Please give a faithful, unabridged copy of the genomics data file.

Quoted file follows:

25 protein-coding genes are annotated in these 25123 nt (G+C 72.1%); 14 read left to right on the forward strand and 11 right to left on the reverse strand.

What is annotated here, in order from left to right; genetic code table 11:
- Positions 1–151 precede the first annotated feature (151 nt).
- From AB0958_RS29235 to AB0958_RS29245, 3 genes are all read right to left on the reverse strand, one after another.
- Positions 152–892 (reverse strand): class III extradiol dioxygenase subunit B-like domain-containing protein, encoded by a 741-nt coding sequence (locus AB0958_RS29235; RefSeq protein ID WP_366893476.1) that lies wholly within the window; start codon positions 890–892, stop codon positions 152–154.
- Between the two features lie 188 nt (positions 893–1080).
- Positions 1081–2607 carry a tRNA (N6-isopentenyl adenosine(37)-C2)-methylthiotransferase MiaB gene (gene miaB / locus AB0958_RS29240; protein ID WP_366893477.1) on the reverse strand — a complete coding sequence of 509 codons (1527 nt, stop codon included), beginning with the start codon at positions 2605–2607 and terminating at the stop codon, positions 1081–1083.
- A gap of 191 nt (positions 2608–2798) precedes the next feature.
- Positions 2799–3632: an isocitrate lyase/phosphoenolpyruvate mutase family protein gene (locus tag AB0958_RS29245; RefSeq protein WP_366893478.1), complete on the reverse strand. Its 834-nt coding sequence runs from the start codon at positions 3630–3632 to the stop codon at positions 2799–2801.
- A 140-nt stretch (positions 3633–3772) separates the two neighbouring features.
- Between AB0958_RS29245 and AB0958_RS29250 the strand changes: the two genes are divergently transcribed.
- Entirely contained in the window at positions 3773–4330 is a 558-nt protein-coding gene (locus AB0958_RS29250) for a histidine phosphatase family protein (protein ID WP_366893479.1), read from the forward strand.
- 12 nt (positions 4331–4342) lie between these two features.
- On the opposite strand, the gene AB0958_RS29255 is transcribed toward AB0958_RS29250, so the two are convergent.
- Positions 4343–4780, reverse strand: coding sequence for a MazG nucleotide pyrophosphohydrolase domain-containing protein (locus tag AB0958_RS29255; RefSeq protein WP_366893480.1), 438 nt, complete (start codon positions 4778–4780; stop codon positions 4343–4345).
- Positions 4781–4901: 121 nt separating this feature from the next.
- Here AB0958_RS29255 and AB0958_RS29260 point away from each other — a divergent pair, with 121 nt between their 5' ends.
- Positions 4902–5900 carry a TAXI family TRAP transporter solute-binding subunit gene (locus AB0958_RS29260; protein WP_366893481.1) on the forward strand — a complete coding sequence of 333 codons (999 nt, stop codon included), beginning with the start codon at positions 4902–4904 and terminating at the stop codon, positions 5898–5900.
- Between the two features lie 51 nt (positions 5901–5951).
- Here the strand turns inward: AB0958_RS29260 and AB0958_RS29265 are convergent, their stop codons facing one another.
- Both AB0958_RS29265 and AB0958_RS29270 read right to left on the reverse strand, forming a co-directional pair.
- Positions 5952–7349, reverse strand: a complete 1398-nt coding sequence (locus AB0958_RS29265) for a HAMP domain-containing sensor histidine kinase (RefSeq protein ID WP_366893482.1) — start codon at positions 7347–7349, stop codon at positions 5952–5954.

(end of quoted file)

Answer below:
25 protein-coding genes are annotated in these 25123 nt (G+C 72.1%); 14 read left to right on the forward strand and 11 right to left on the reverse strand.

What is annotated here, in order from left to right; genetic code table 11:
- Positions 1–151 precede the first annotated feature (151 nt).
- From AB0958_RS29235 to AB0958_RS29245, 3 genes are all read right to left on the reverse strand, one after another.
- Positions 152–892 (reverse strand): class III extradiol dioxygenase subunit B-like domain-containing protein, encoded by a 741-nt coding sequence (locus AB0958_RS29235; RefSeq protein ID WP_366893476.1) that lies wholly within the window; start codon positions 890–892, stop codon positions 152–154.
- Between the two features lie 188 nt (positions 893–1080).
- Positions 1081–2607 carry a tRNA (N6-isopentenyl adenosine(37)-C2)-methylthiotransferase MiaB gene (gene miaB / locus AB0958_RS29240; protein ID WP_366893477.1) on the reverse strand — a complete coding sequence of 509 codons (1527 nt, stop codon included), beginning with the start codon at positions 2605–2607 and terminating at the stop codon, positions 1081–1083.
- A gap of 191 nt (positions 2608–2798) precedes the next feature.
- Positions 2799–3632: an isocitrate lyase/phosphoenolpyruvate mutase family protein gene (locus tag AB0958_RS29245; RefSeq protein WP_366893478.1), complete on the reverse strand. Its 834-nt coding sequence runs from the start codon at positions 3630–3632 to the stop codon at positions 2799–2801.
- A 140-nt stretch (positions 3633–3772) separates the two neighbouring features.
- Between AB0958_RS29245 and AB0958_RS29250 the strand changes: the two genes are divergently transcribed.
- Entirely contained in the window at positions 3773–4330 is a 558-nt protein-coding gene (locus AB0958_RS29250) for a histidine phosphatase family protein (protein ID WP_366893479.1), read from the forward strand.
- 12 nt (positions 4331–4342) lie between these two features.
- On the opposite strand, the gene AB0958_RS29255 is transcribed toward AB0958_RS29250, so the two are convergent.
- Positions 4343–4780, reverse strand: coding sequence for a MazG nucleotide pyrophosphohydrolase domain-containing protein (locus tag AB0958_RS29255; RefSeq protein WP_366893480.1), 438 nt, complete (start codon positions 4778–4780; stop codon positions 4343–4345).
- Positions 4781–4901: 121 nt separating this feature from the next.
- Here AB0958_RS29255 and AB0958_RS29260 point away from each other — a divergent pair, with 121 nt between their 5' ends.
- Positions 4902–5900 carry a TAXI family TRAP transporter solute-binding subunit gene (locus AB0958_RS29260; protein WP_366893481.1) on the forward strand — a complete coding sequence of 333 codons (999 nt, stop codon included), beginning with the start codon at positions 4902–4904 and terminating at the stop codon, positions 5898–5900.
- Between the two features lie 51 nt (positions 5901–5951).
- Here the strand turns inward: AB0958_RS29260 and AB0958_RS29265 are convergent, their stop codons facing one another.
- Both AB0958_RS29265 and AB0958_RS29270 read right to left on the reverse strand, forming a co-directional pair.
- Positions 5952–7349, reverse strand: a complete 1398-nt coding sequence (locus AB0958_RS29265) for a HAMP domain-containing sensor histidine kinase (RefSeq protein ID WP_366893482.1) — start codon at positions 7347–7349, stop codon at positions 5952–5954.